I believe in deep, sound, faithful teaching, but pastors are not simply professors. How dull would that be?

This guy knows how to work a room. With Osteenesque brilliance, this genial host makes everyone feel welcome. Praying in public, he warms each one’s heart. As Master of Ceremonies, he makes certain that the presentation is impeccable, his stage manner flawless. His stories make you feel good. He speaks in sayings that are consistently clever and witty. Did I mention that smile? His sermons (“talks”) may not have depth, but they are eminently listenable. He is always positive, always affirming, always patting little children on the head, always making sure that people leave feeling better than when they came in. He never forgets a name. He could sell sand in the Sahara.

We all appreciate positive, affirming people, and we should. We should also be as encouraging and winsome as possible toward others. However, being a pastor is not to be equated with being “Mr. Personality.” Ask Luther or Tozer, or better yet, their congregations.

First one in the door, last one to leave. Responsible for each detail of the operation. Familiar with every inch of the property and every last piece of inventory. Takes his work home and burns the midnight oil pouring over the books. Never takes a vacation; in fact, rarely takes a lunch! Eats, drinks, sleeps, and breathes the business. Always working on new ideas to make things better and more profitable. Keeps one eye on the competition at all times. “Workaholic” is an insult—he is more dedicated than that. The answer to every problem is simply to roll up his sleeves and hit it a little harder.

I admire dedicated pastors who work hard. Slothfulness is a sin, and diligence is a virtue. It may very well be better to burn out than to rust out. I just don’t think it’s our calling. Even God stopped working at one point; we call that Sabbath. It doesn’t all depend on you, Mr. Shopkeeper.

Mr. Shopkeeper thinks he has to do it all himself. At least this next pastoral type understands that people in the congregation must also have an active faith that works. In fact, that is his sole focus. People, get busy! You have been saved to serve! Start standing on the promises rather than sitting on the premises! God wants to direct your life, but he can’t steer a bicycle that is standing still, only one that is moving! To the work! The Drill Sergeant takes the urgency that’s burning in his own soul and urges it onto others. Hear the constant, fervent appeals for folks to get busy for the Lord by getting involved in the church program? His counsel to anyone who has a spiritual problem is to stop focusing on self and start working for Christ. He has no time for spiritual navel-gazing or people who want to waste time. When the house is on fire, you don’t sit around sharing your feelings.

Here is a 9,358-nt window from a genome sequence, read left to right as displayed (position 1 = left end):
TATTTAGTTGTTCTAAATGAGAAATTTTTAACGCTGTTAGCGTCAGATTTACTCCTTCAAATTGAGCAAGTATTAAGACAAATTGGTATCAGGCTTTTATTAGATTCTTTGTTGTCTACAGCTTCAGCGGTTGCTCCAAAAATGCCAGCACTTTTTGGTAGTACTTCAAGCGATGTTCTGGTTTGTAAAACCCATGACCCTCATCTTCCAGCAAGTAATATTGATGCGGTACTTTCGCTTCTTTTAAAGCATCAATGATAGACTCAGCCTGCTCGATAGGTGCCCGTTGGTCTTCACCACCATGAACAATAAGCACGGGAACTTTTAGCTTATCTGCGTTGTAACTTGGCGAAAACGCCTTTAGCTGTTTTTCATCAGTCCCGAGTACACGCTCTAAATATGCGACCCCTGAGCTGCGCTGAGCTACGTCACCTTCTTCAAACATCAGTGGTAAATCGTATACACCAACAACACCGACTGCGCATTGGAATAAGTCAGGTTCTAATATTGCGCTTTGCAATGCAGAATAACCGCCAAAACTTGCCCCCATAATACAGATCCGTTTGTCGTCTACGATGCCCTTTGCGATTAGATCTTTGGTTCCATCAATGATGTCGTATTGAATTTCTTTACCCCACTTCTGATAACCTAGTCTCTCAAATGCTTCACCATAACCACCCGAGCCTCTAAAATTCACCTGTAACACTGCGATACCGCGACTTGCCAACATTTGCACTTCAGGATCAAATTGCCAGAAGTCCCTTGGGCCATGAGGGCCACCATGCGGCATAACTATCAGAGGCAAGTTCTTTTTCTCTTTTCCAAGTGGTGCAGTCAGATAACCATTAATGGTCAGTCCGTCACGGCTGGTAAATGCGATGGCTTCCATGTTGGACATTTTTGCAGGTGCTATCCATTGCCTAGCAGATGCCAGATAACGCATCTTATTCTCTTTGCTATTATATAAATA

Yes, pastors are called to assist people in using their spiritual gifts for the Body’s benefit and the world’s blessing. However, we are shepherds, not sheep dogs.

Natural born leader, remarkably gifted, entrepreneurial, visionary, with great capacity for understanding large organizations, an uncanny knack for administrating them, and endless energy to keep it all going, this is the "rancher" that the church growth movement used to talk about. (As in, a shepherd cares for a flock, but a rancher oversees an operation; ergo, for churches to grow really, really big they need ranchers not pastors.) The guy's ambitious and knows how to build. He could run a Fortune 500 company; instead he runs the incredibly complex megachurch. He is high profile, thrives on new challenges, and earns the respect of the business folks who used to thumb their noses at the church. Finally, they say, a minister we can respect! A guy who can duke it out with the bankers and politicians! He does it the American way and does it right.